Bunnyman_5Criticizing a movie so mind numbing seems redundant, but the biggest complaint that can be lodged at the film is that it is too generic. Is The Bunnyman Massacre a blatant Texas Chainsaw Massacre ripoff? Yes. But at least they rip it off well. They even cannibalize several very notable sound effects from the Tobe Hooper classic. Chainsaw isn’t the only film that could lodge a copyright complaint. About 6 minutes into the film, Bunnyman stumbles upon a campsite in which he tears open a tent with a machete, extracts a woman from within still in her sleeping bag and slams her body repeatedly against a large boulder. Horror fans will immediately recognize this kill made famous in Friday the 13th Part VII where Jason Voorhees famously kills a camper by slamming their sleeping bag wrapped body into a tree in a single swing. On the plus side, the filmmakers take this moment to fulfill their obligatory horror movie nudity quota.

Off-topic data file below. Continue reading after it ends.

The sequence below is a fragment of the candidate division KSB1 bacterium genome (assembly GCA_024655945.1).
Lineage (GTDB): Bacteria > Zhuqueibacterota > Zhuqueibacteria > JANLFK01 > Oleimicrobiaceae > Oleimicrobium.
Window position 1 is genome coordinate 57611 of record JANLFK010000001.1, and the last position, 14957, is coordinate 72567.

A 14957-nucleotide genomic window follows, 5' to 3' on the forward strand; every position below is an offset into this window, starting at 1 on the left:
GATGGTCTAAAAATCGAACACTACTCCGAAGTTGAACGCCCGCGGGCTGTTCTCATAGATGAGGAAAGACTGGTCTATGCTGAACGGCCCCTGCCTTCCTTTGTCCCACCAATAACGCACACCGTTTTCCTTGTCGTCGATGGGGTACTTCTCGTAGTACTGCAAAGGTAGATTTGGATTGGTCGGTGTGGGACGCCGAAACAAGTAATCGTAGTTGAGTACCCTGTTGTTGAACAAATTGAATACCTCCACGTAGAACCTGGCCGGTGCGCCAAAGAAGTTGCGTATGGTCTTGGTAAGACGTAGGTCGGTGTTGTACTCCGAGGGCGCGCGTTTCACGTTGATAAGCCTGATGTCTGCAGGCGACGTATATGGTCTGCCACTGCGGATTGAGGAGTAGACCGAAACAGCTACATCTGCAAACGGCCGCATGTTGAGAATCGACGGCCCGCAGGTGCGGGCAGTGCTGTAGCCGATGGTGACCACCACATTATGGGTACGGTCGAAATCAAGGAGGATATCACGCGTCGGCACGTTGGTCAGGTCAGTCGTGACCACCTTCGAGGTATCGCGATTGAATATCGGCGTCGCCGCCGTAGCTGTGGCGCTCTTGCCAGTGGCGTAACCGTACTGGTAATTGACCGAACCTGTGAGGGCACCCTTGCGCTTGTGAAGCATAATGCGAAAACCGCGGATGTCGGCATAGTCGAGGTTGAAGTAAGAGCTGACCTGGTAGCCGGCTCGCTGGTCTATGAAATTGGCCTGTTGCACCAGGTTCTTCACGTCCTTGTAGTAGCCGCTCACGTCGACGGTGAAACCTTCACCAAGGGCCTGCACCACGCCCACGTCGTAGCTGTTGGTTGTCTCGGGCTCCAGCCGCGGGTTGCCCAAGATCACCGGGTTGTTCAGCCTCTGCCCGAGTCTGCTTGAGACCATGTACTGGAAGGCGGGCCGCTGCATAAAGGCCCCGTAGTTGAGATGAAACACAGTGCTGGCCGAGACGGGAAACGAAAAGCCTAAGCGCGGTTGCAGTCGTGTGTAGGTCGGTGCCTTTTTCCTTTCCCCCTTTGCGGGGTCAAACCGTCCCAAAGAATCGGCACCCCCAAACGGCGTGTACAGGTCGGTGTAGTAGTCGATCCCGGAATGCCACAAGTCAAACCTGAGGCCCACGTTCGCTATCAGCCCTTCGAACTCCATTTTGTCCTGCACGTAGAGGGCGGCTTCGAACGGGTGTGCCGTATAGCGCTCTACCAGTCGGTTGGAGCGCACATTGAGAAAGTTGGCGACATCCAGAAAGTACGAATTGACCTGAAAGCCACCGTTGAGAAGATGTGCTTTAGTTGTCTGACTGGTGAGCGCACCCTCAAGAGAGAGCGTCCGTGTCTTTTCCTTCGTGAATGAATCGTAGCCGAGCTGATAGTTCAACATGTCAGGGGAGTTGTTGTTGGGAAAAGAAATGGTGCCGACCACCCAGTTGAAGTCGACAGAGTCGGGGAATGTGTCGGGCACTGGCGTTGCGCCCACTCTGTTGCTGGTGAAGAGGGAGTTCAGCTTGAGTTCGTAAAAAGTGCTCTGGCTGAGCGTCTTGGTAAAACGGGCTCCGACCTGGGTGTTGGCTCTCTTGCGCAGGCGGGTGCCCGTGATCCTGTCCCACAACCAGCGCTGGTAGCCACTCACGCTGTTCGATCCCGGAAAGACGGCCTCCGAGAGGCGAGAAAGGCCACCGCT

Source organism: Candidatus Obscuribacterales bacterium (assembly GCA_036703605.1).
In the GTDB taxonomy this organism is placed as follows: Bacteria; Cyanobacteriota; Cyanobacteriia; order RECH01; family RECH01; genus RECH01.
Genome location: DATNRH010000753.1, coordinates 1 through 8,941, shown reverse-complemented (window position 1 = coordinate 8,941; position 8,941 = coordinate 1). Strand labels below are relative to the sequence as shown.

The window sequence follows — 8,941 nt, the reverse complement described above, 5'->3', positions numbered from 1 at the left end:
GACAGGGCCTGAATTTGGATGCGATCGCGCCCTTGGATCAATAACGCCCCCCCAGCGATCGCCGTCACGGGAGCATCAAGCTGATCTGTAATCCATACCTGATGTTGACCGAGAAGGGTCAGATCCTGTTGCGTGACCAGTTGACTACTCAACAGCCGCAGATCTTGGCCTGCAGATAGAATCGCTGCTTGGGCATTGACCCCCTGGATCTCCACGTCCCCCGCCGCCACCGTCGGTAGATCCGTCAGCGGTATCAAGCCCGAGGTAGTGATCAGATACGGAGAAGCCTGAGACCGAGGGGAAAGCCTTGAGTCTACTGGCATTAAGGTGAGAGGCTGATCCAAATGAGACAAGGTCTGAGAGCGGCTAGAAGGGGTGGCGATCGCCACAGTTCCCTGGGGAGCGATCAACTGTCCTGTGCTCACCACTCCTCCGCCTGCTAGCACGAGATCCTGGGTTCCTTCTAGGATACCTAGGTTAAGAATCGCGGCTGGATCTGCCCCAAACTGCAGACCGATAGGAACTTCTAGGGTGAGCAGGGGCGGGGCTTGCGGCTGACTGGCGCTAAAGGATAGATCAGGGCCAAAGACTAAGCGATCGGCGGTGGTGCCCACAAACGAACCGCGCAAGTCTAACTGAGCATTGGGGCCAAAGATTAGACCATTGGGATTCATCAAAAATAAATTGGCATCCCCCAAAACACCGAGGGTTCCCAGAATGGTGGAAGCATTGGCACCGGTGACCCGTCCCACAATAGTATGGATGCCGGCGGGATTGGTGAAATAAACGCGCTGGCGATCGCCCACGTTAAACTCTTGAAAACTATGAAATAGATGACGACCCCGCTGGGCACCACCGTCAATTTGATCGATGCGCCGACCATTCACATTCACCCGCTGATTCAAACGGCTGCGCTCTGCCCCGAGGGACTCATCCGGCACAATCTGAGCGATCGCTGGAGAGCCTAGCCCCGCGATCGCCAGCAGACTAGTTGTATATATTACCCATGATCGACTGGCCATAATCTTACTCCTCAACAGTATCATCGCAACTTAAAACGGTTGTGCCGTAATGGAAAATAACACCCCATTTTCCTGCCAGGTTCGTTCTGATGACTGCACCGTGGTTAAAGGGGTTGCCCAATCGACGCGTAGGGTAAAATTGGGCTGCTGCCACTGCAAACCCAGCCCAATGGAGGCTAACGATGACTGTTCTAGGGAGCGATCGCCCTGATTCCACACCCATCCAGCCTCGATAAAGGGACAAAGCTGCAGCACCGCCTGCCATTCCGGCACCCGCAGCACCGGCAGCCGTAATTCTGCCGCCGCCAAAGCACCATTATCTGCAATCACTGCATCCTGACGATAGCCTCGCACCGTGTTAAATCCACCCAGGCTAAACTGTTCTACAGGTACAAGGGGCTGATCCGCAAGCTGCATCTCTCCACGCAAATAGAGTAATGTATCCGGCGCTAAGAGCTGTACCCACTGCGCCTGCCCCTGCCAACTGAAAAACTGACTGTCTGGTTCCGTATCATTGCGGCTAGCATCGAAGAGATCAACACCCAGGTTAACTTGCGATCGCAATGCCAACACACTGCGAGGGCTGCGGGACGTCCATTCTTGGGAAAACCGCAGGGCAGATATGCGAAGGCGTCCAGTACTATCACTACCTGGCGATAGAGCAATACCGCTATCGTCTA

Bunnyman_4In the end, without plot, what keeps propelling this movie forward is Carl Lindbergh’s ability to properly direct and manage all aspects of the production – camera, acting, editing, practical and digital gore effects. Lindbergh’s best achievement may be Bunnyman himself. Despite being completely ludicrous, the Bunnyman actually comes across as more than just a two dimensional man-in-suit. A combination of good camera composition, directing, and body performance from Joshua Lang (Bunnyman) all work to create an emoting character from an otherwise generic bunny suit. Don’t misunderstand. No awards in outstanding performance are earned here, but Lindbergh is a capable enough director to create a character and performance complex enough to have small emotional arcs throughout the film. Making the same permanent smiling bunny face seem troubled, gruesome, or sad is a fairly sizable achievement and deserves some level of praise even if I wouldn’t describe The Bunnyman Massacre as “a good movie.” With the next Bunnyman chapter set for 2015, Midnight Releasing has a shot at a franchise as long as Lindbergh and company can further improve upon what they’re already getting correct.